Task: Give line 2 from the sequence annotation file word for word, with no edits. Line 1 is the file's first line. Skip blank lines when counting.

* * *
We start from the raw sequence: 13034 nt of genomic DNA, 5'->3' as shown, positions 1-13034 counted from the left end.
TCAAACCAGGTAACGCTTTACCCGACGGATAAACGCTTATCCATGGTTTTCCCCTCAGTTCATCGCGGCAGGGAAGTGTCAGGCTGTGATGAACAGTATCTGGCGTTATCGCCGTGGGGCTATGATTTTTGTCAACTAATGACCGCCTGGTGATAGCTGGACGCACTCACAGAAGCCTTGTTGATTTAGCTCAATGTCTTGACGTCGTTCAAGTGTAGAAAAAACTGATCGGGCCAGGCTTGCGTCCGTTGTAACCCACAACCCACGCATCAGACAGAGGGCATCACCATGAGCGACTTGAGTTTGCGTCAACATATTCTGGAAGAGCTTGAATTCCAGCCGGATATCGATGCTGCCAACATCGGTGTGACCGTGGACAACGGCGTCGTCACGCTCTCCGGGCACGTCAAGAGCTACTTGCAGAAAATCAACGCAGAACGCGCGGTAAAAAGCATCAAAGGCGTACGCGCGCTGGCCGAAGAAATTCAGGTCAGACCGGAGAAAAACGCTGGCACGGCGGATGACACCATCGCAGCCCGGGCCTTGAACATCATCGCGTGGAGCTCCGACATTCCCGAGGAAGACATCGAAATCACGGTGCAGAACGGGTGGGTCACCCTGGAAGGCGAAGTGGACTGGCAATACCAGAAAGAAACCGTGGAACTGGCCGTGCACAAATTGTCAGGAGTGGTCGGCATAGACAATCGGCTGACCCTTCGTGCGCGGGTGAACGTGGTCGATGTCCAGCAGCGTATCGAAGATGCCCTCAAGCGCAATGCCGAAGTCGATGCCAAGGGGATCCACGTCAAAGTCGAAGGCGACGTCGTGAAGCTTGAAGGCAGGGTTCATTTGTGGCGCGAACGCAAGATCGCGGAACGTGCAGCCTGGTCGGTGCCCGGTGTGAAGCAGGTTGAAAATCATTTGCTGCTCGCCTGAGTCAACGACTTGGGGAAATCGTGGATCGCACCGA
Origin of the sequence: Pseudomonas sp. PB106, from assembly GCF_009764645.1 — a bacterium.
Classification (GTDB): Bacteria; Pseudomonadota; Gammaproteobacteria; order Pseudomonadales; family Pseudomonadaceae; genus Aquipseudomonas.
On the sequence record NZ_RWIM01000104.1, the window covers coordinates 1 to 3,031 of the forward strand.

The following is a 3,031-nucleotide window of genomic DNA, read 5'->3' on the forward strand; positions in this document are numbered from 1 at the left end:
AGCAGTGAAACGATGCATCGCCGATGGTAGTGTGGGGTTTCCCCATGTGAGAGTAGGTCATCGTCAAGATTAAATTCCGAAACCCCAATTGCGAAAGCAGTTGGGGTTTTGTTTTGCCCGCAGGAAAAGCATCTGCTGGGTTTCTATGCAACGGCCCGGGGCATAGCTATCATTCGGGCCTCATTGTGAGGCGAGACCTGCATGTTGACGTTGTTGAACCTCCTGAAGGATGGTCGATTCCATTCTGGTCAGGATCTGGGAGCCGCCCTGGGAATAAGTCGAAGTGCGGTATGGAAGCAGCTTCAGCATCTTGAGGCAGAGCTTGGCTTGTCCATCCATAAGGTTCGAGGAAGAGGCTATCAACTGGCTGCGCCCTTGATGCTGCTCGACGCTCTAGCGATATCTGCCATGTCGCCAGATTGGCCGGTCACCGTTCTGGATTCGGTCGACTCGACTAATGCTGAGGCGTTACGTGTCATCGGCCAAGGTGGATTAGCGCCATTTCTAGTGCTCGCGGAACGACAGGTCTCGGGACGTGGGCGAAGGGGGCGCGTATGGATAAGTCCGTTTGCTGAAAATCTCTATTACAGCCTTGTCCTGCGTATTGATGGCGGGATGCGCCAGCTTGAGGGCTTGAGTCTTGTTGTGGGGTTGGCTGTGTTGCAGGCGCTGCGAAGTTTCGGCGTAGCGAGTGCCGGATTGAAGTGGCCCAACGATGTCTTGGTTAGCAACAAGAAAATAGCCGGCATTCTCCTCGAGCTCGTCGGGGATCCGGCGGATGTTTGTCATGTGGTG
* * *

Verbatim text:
TCAAACCAGGTAACGCTTTACCCGACGGATAAACGCTTATCCATGGTTTTCCCCTCAGTTCATCGCGGCAGGGAAGTGTCAGGCTGTGATGAACAGTATCTGGCGTTATCGCCGTGGGGCTATGATTTTTGTCAACTAATGACCGCCTGGTGATAGCTGGACGCACTCACAGAAGCCTTGTTGATTTAGCTCAATGTCTTGACGTCGTTCAAGTGTAGAAAAAACTGATCGGGCCAGGCTTGCGTCCGTTGTAACCCACAACCCACGCATCAGACAGAGGGCATCACCATGAGCGACTTGAGTTTGCGTCAACATATTCTGGAAGAGCTTGAATTCCAGCCGGATATCGATGCTGCCAACATCGGTGTGACCGTGGACAACGGCGTCGTCACGCTCTCCGGGCACGTCAAGAGCTACTTGCAGAAAATCAACGCAGAACGCGCGGTAAAAAGCATCAAAGGCGTACGCGCGCTGGCCGAAGAAATTCAGGTCAGACCGGAGAAAAACGCTGGCACGGCGGATGACACCATCGCAGCCCGGGCCTTGAACATCATCGCGTGGAGCTCCGACATTCCCGAGGAAGACATCGAAATCACGGTGCAGAACGGGTGGGTCACCCTGGAAGGCGAAGTGGACTGGCAATACCAGAAAGAAACCGTGGAACTGGCCGTGCACAAATTGTCAGGAGTGGTCGGCATAGACAATCGGCTGACCCTTCGTGCGCGGGTGAACGTGGTCGATGTCCAGCAGCGTATCGAAGATGCCCTCAAGCGCAATGCCGAAGTCGATGCCAAGGGGATCCACGTCAAAGTCGAAGGCGACGTCGTGAAGCTTGAAGGCAGGGTTCATTTGTGGCGCGAACGCAAGATCGCGGAACGTGCAGCCTGGTCGGTGCCCGGTGTGAAGCAGGTTGAAAATCATTTGCTGCTCGCCTGAGTCAACGACTTGGGGAAATCGTGGATCGCACCGA